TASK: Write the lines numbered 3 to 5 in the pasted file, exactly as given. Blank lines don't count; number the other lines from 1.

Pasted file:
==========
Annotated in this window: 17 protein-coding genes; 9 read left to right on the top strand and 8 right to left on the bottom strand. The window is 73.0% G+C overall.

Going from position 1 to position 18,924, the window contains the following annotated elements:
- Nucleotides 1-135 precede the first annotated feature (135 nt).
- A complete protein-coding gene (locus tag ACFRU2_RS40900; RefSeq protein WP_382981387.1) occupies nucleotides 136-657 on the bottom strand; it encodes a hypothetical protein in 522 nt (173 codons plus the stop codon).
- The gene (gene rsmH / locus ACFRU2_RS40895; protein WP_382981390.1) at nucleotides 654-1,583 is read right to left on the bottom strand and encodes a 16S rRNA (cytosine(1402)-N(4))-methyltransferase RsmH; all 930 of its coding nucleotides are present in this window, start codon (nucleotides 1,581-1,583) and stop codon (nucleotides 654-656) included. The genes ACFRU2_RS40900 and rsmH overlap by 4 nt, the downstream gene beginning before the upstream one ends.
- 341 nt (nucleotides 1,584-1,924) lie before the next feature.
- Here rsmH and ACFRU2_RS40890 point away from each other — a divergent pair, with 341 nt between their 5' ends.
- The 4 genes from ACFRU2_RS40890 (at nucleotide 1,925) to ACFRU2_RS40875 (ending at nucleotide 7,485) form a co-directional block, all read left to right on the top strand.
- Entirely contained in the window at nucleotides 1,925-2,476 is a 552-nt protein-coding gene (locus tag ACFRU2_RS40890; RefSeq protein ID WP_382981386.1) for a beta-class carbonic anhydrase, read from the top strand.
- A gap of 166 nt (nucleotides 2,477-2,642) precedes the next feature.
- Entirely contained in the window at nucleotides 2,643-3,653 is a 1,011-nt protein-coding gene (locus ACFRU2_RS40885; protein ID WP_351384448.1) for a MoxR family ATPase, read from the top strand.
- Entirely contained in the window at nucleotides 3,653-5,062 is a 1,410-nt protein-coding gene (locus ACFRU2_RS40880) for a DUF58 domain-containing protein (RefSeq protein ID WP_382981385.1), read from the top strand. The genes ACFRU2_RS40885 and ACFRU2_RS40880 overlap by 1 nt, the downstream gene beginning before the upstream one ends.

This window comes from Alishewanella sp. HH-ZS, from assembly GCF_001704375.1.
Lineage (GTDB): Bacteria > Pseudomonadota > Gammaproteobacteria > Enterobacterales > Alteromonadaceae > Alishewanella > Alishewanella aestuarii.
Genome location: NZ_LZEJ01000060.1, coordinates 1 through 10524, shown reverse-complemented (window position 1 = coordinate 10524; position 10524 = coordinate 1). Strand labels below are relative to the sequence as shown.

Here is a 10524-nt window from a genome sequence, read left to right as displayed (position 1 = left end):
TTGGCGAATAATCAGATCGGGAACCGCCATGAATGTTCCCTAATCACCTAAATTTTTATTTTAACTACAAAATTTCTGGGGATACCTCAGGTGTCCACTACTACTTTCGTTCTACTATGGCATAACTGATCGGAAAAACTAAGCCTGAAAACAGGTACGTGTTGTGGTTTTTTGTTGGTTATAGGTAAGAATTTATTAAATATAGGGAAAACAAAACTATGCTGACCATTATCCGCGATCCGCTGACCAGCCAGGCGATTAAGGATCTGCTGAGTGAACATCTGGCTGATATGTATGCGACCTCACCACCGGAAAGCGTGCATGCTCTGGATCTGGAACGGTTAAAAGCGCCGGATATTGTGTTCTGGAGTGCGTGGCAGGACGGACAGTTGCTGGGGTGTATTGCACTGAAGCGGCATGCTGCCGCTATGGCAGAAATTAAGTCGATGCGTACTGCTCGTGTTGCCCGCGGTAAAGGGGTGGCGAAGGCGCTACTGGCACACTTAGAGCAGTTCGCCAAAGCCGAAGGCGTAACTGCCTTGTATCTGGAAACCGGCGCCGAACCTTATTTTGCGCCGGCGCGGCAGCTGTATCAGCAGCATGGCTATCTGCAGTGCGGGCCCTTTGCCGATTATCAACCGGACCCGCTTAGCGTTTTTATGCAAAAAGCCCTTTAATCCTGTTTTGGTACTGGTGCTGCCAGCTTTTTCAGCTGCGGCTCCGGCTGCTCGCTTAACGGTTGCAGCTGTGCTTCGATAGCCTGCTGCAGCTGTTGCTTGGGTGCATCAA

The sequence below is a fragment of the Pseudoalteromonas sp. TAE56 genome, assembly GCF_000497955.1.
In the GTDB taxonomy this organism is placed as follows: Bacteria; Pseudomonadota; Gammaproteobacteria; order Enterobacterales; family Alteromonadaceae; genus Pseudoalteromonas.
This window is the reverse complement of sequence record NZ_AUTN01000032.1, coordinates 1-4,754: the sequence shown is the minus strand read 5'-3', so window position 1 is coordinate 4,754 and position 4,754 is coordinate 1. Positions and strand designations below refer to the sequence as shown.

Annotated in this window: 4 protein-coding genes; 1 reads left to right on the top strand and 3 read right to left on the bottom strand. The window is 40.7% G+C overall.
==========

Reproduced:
- Nucleotides 1-135 precede the first annotated feature (135 nt).
- A complete protein-coding gene (locus tag ACFRU2_RS40900; RefSeq protein WP_382981387.1) occupies nucleotides 136-657 on the bottom strand; it encodes a hypothetical protein in 522 nt (173 codons plus the stop codon).
- The gene (gene rsmH / locus ACFRU2_RS40895; protein WP_382981390.1) at nucleotides 654-1,583 is read right to left on the bottom strand and encodes a 16S rRNA (cytosine(1402)-N(4))-methyltransferase RsmH; all 930 of its coding nucleotides are present in this window, start codon (nucleotides 1,581-1,583) and stop codon (nucleotides 654-656) included. The genes ACFRU2_RS40900 and rsmH overlap by 4 nt, the downstream gene beginning before the upstream one ends.